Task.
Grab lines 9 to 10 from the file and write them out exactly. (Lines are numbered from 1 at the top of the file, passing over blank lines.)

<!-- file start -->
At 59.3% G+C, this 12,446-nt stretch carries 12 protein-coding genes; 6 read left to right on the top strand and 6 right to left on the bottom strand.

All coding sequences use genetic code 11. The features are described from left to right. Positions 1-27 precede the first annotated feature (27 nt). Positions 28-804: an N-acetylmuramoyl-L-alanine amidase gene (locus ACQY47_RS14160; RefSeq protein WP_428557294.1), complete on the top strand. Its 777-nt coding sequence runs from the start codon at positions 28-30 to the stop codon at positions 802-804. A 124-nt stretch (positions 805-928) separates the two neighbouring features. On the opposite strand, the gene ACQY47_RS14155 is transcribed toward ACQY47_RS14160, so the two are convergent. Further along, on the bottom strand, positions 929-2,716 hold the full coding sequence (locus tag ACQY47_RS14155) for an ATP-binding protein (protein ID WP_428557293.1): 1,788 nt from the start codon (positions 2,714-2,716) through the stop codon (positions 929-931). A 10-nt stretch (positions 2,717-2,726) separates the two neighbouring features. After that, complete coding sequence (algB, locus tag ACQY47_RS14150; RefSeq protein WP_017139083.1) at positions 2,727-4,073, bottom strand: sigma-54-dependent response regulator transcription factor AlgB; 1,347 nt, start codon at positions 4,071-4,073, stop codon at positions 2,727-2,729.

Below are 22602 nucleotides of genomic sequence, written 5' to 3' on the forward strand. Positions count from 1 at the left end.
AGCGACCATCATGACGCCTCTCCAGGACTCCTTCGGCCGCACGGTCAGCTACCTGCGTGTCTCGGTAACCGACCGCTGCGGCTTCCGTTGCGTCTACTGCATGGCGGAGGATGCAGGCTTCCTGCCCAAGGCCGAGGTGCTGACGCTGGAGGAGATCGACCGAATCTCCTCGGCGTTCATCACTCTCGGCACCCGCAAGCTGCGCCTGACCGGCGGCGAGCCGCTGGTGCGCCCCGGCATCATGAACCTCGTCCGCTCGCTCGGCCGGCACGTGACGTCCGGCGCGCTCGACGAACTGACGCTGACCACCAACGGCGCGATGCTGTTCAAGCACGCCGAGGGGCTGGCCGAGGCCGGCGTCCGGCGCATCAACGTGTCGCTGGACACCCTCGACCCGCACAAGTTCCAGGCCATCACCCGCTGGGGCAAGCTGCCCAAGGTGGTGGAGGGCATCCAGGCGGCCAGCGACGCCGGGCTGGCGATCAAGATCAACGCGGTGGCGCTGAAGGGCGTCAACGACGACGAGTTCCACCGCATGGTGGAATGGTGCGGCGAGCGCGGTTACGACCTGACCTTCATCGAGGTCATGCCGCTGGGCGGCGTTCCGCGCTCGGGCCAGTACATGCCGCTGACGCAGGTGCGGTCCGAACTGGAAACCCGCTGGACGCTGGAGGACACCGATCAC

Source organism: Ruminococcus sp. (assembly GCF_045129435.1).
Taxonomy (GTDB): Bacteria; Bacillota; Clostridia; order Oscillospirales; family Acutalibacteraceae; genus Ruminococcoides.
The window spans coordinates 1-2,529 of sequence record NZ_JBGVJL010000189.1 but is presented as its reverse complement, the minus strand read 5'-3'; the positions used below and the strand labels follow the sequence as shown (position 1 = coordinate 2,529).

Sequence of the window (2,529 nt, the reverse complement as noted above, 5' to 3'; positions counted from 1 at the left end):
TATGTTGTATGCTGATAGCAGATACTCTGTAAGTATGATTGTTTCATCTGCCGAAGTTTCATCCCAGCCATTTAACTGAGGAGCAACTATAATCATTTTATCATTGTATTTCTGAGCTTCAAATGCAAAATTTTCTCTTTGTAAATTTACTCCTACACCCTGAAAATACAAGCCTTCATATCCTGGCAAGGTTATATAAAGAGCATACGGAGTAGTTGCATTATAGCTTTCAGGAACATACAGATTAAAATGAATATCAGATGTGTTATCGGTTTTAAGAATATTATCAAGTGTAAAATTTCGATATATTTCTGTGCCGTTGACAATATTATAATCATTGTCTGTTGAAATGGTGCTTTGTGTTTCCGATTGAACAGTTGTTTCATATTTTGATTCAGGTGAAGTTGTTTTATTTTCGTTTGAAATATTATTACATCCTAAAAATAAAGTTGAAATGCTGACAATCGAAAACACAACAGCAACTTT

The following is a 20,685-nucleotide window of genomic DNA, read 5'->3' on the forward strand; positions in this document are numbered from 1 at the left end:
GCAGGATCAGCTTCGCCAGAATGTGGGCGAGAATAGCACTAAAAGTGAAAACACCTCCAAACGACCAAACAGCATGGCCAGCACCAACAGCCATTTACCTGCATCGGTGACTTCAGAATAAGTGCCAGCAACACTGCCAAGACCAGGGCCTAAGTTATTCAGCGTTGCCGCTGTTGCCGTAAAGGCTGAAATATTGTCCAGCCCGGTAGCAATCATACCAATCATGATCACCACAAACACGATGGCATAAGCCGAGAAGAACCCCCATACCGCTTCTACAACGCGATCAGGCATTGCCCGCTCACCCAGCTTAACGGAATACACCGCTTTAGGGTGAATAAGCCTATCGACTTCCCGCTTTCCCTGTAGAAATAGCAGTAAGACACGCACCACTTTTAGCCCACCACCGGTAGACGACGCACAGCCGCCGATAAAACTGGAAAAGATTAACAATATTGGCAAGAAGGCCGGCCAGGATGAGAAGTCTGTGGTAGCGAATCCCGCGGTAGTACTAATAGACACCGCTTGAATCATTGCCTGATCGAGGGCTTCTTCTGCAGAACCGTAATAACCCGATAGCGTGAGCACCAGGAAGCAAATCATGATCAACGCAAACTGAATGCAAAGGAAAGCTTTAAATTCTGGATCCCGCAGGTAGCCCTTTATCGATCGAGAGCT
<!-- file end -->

TATGTTGTATGCTGATAGCAGATACTCTGTAAGTATGATTGTTTCATCTGCCGAAGTTTCATCCCAGCCATTTAACTGAGGAGCAACTATAATCATTTTATCATTGTATTTCTGAGCTTCAAATGCAAAATTTTCTCTTTGTAAATTTACTCCTACACCCTGAAAATACAAGCCTTCATATCCTGGCAAGGTTATATAAAGAGCATACGGAGTAGTTGCATTATAGCTTTCAGGAACATACAGATTAAAATGAATATCAGATGTGTTATCGGTTTTAAGAATATTATCAAGTGTAAAATTTCGATATATTTCTGTGCCGTTGACAATATTATAATCATTGTCTGTTGAAATGGTGCTTTGTGTTTCCGATTGAACAGTTGTTTCATATTTTGATTCAGGTGAAGTTGTTTTATTTTCGTTTGAAATATTATTACATCCTAAAAATAAAGTTGAAATGCTGACAATCGAAAACACAACAGCAACTTT

The following is a 20,685-nucleotide window of genomic DNA, read 5'->3' on the forward strand; positions in this document are numbered from 1 at the left end: